Yellowknife chef Robin Wasicuna, right, recently completed a two-level course to become a nationally certified cannabis sommelier. He says he wants to develop multi-course meals using cannabis. (CannaReps/CBC )
A Yellowknife chef says he’s the first nationally certified cannabis sommelier in the N.W.T.
Robin Wasicuna recently completed a two-level course on the subject and said he wanted to learn more as the sale of edible cannabis products will be legal in Canada in mid-December.
„It’s a lot knowledge crammed into two days, you learn quite a bit of stuff,” he said.
„I can look at any bud of a cannabis flower now and just by looking at it, touching it and smelling it, I can tell you whether that plant was grown at a high elevation or a low elevation, whether it comes from the southern hemisphere or the northern hemisphere and what the genealogy of that plant is.”
Wasicuna said he’s hoping to work on a line of edible cannabis products, but not to expect the gummy candies and chocolate bars many cannabis consumers may be familiar with.
„I want to do like four to five course gourmet meals as well,” he said. „My background and my direction is not a candy maker but a chef so that’s where I’d like to see it go.”
The chef said his aim isn’t to overwhelm people with the intoxicating effects of cannabis but to educate people about its flavours. Over the multi-course meal, he said consumers will ingest between 20 to 25 milligrams of THC.
A cannabis worker displays fresh cannabis flower buds that have been trimmed for market in Gardena, California. Robin Wasicuna says different varieties and types of cannabis have different flavours and smells. (Richard Vogel/The Associated Press)
„It’ll be like having you know that extra glass of wine at the end of the meal, you’re going to get a little tipsy but the doses would be controlled to the point where you’re just taking little micro-doses with each course.”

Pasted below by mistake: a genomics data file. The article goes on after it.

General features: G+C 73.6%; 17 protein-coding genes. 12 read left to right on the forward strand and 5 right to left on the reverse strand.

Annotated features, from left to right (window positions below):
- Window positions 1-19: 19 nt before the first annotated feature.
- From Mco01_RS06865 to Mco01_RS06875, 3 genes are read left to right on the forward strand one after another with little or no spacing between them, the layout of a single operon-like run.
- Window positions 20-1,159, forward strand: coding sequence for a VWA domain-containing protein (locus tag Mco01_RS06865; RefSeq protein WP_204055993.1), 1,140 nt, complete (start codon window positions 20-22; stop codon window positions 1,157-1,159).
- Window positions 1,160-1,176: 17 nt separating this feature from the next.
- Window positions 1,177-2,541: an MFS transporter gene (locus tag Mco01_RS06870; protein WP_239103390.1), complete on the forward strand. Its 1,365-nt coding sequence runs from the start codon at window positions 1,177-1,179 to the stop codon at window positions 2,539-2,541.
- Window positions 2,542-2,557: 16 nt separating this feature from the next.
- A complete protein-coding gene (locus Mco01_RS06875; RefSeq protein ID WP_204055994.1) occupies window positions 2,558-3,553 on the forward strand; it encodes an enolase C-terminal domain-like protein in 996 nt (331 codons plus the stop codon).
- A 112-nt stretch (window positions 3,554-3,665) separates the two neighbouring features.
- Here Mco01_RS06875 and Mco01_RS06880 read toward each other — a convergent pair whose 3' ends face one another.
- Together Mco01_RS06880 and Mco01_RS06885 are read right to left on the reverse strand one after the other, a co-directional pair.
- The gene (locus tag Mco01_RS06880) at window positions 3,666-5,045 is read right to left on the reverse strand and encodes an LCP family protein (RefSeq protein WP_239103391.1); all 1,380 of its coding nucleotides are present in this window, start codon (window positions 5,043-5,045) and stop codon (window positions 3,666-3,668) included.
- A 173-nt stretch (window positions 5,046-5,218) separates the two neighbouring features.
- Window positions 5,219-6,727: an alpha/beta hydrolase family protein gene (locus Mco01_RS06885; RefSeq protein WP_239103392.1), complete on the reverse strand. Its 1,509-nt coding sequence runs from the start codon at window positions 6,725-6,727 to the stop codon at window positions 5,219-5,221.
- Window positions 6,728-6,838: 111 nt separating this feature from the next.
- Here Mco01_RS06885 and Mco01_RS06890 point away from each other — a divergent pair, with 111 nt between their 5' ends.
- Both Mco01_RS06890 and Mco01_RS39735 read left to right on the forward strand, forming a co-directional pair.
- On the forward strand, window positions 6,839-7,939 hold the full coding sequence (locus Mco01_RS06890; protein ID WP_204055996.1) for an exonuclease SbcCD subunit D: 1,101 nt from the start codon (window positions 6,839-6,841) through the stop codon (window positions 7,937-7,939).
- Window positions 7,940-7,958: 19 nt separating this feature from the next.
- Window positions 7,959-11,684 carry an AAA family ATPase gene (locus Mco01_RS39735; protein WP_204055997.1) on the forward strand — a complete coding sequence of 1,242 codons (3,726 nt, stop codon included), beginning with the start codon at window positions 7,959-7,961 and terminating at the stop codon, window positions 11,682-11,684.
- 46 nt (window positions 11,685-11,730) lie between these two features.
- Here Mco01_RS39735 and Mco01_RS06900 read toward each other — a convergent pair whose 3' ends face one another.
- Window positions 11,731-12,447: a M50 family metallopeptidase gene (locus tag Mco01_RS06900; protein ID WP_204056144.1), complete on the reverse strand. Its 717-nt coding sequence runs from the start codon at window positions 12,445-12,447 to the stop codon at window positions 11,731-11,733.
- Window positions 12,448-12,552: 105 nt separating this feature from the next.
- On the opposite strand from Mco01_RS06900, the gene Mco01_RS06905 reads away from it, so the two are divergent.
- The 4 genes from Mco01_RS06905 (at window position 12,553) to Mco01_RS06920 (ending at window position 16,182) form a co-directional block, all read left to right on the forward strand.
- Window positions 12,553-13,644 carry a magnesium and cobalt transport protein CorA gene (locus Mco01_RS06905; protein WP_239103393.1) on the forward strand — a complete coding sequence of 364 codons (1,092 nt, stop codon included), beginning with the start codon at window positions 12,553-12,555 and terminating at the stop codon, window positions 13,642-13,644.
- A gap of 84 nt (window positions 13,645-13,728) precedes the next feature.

While all cannabis shares similar flavours, Wasicuna said different varieties do have slightly different tastes and smells.
Flavours and smells
„The Haze variety is a perfect example, generally has a very citrusy smell and a lot of like fresh cut grass,” he said. „Whereas an Afghanica strain would be kind of grassy but like dry grass and not so citrusy. There’s a little bit more of a funky note in there like a deeper, earthy, wooden kind of smell to it.”
During his final exam for the level two course, Wasicuna said he had to identify four different varieties of cannabis and three types within each variety. He described one type in the Himalayan group as smelling like parmesan cheese and beer.
„As soon as you pick it up and smell it you’re like 'what the heck is this?’ No idea. I’ve never smelled anything like that in my life as far as marijuana goes,” he said, noting another type in the same group smelled like earth, wood and gasoline.
We’re a responsible community, not just a bunch of potheads.– Robin Wasiscuna, chef
Cannabis is often infused into dishes, Wabiscuna said, but flowers can also be grated over a dish as an herb garnish. In that case, consumers would get the flavour without the intoxicating effect of cannabis as the THC is not activated.
Wabiscuna said he believes in the future there will be restaurants and lounges that feature cannabis products and meals.
„I think this is the way we’re going and that was part of it, was to just kind of get ahead of that curve and have that knowledge and start educating others as well,” he said of taking the course. „Showing people and the general public that we’re a responsible community, not just a bunch of potheads.”